Court Halts Deportation of Israeli-born Filipino Children, Detained on the Way to School

Court to reexamine deportation of 13-year-old Gena Antigo and 10-year-old Ralph Harel, with judge asserting that the minors' welfare wasn't taken into account

13-year-old Gena Antigo and 10-year-old Ralph Harel, both facing deportation from Israel.
UCI, Tomer Appelbaum

An Israeli appeals court overturned Sunday the order to deport two Filipino migrants' children and their mothers on the grounds that the minors' welfare was not examined according to the new regulations issued by the Justice Ministry.

This is the first time the court reverses a deportation order since the current wave of deportations began.

Gena Antigo, 13, and Ralph Harel, 10, were released on a 30,000 shekel ($8,510) bail each on Friday. 

Antigo, an Israel-born Philippines national, is a seventh-grader who attends the Herzliya Hebrew Gymnasium School in Tel Aviv. She was arrested with her mother who has been living in Israel since 2004 without a permit.

Two days earlier Harel, an Israel-born fifth-Grader, was arrested with his mother Maureen Mariano, a Philippines national residing in Tel Aviv, as he was getting ready to go to his school.     

According to the new regulations, minors under the age of 12 should receive a hearing before a decision is made to deport them, while taking into consideration their will and wellbeing. 

The Population and Immigration Authority detained Antigo without conducting a hearing, in violation of the new Justice Ministry directive, Haaretz reported last week.

"It cannot be determined that the welfare of the minors was properly examined by the Population and Immigration Authority before it made its decision to issue the deportation order," Judge Michael Zilberschmidt said.

Ralph Harel, 10, and and his mother Maureen Mariano and Gena Antigo, 13, with their mothers at an appeals court.
Tomer Appelbaum

The judge continued: "After reading the respondent's decision, it cannot be determined that the Population and Immigration Authority inspectors took into consideration the wishes of the minor or his welfare as a component of his decision, as required by the directives. The respondent doesn't address the damage that could be caused to the minor as a result of his deportation, and there was no social services report describing the minors' condition and the significance of deporting them from Israel."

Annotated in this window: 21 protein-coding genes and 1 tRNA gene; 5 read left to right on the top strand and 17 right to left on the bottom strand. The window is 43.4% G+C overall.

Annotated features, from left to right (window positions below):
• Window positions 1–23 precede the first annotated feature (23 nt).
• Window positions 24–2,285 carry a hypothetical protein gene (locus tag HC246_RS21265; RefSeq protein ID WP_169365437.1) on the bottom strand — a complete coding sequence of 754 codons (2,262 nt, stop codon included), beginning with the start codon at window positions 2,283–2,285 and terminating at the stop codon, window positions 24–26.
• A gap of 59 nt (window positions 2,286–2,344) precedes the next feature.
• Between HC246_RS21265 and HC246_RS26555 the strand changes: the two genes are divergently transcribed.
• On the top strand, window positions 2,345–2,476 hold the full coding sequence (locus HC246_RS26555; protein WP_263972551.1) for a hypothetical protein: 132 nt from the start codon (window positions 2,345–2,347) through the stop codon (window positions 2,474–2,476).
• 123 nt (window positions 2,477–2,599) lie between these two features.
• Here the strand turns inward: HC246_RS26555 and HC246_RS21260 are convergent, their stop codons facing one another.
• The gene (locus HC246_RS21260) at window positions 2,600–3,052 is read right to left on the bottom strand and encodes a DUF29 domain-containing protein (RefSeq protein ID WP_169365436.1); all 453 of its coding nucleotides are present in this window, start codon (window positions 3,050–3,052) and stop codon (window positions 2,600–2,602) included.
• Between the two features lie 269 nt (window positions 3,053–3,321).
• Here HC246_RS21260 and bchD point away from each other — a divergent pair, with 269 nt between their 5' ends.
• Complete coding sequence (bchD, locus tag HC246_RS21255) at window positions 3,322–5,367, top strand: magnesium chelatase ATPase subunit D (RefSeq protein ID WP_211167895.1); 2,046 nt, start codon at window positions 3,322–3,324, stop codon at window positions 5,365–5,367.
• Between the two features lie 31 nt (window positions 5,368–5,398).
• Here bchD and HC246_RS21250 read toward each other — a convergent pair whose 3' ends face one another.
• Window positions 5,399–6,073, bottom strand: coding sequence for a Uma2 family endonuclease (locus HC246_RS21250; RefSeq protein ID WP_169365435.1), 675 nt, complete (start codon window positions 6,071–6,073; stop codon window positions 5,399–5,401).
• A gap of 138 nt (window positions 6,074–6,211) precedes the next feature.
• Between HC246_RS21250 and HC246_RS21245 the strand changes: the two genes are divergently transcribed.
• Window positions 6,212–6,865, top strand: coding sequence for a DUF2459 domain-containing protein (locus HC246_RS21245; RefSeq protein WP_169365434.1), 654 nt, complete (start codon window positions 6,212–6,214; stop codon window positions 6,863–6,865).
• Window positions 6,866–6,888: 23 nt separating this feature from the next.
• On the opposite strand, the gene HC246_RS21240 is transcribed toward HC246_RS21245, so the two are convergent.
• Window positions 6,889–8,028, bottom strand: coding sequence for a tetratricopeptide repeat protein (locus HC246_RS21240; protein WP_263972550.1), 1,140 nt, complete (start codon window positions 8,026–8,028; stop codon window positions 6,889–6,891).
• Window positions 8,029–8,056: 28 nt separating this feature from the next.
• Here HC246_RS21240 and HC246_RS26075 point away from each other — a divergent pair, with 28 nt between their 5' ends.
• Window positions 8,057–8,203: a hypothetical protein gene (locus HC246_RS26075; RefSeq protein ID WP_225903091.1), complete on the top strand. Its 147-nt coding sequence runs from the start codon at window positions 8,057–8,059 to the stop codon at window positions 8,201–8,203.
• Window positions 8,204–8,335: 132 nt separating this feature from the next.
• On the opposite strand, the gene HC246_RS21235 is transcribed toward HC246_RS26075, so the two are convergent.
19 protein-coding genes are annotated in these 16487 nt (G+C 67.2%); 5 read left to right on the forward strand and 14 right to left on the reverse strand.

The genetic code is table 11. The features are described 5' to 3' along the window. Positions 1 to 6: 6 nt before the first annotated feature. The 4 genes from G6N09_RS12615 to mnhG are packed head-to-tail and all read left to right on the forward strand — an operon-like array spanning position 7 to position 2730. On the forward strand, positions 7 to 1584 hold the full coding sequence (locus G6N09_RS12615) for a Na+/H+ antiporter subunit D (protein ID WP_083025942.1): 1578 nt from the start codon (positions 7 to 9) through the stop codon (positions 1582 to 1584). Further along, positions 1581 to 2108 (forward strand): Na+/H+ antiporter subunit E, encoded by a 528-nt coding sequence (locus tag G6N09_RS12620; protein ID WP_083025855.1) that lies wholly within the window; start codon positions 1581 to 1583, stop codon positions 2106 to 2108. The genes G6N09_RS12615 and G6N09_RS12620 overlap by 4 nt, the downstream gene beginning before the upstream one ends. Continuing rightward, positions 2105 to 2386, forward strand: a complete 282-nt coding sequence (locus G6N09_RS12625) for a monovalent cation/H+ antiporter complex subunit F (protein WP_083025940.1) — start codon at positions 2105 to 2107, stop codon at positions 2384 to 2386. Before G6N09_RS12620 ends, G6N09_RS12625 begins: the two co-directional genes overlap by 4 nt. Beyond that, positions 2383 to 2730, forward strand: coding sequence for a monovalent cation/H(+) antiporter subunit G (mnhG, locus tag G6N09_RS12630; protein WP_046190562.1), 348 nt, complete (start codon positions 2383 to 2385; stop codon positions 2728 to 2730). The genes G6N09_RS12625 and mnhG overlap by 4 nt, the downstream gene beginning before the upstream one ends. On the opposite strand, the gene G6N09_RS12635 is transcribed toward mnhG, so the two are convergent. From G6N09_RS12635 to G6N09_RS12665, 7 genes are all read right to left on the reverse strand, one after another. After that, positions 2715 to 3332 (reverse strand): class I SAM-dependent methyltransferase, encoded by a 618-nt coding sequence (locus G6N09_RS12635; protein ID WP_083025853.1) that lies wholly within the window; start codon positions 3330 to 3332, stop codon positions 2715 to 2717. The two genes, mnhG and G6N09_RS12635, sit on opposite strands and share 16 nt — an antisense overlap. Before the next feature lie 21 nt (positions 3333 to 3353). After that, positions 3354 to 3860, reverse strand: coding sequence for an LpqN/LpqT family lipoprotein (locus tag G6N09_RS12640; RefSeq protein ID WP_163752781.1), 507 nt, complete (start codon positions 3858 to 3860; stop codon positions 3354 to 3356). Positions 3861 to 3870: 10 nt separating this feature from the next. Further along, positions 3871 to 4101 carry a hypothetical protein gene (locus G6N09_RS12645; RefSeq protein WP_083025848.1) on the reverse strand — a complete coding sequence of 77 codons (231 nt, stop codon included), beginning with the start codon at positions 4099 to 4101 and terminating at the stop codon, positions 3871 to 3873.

Zilberschmidt added that he realizes that the Immigration Authority had not yet had the time to implement the Justice Ministry directives, but said he believed that "until the new protocols are updated, the Authority must act in the spirit of the directives."

Since it was not done in this case, the petition not to deport the children and their mothers was returned to the Immigration Authority for reexamination, after which a new decision will be formed as to whether to issue new deportation orders.

Attorney David Tadmor, who with his colleagues is representing the two families pro bono, said following the ruling: "We thank the honorable court for its decision. Now the Immigration Authority, like any other authority in Israel, will be required to carry out the court's instructions regarding the welfare and safeguarding of the minors. We will continue to do whatever necessary to safeguard the children's rights and welfare, wherever they are."

On Thursday, some 1,000 students, teachers and parents demonstrated outside of Givon Prison against the detention Antigo and Harel.

Demonstrators held signs reading: "We won't let them deport Gena," "They're children just like us" and "No evil in our schools."

As the new school year began, the director general of the Immigration Authority, Shlomo Mor Yosef, promised that children of migrants would not be stopped during the school day, on their way to school or on their way home. The Authority said the arrests do not violate this promise, as it does not apply to the timeframe prior to leaving for school.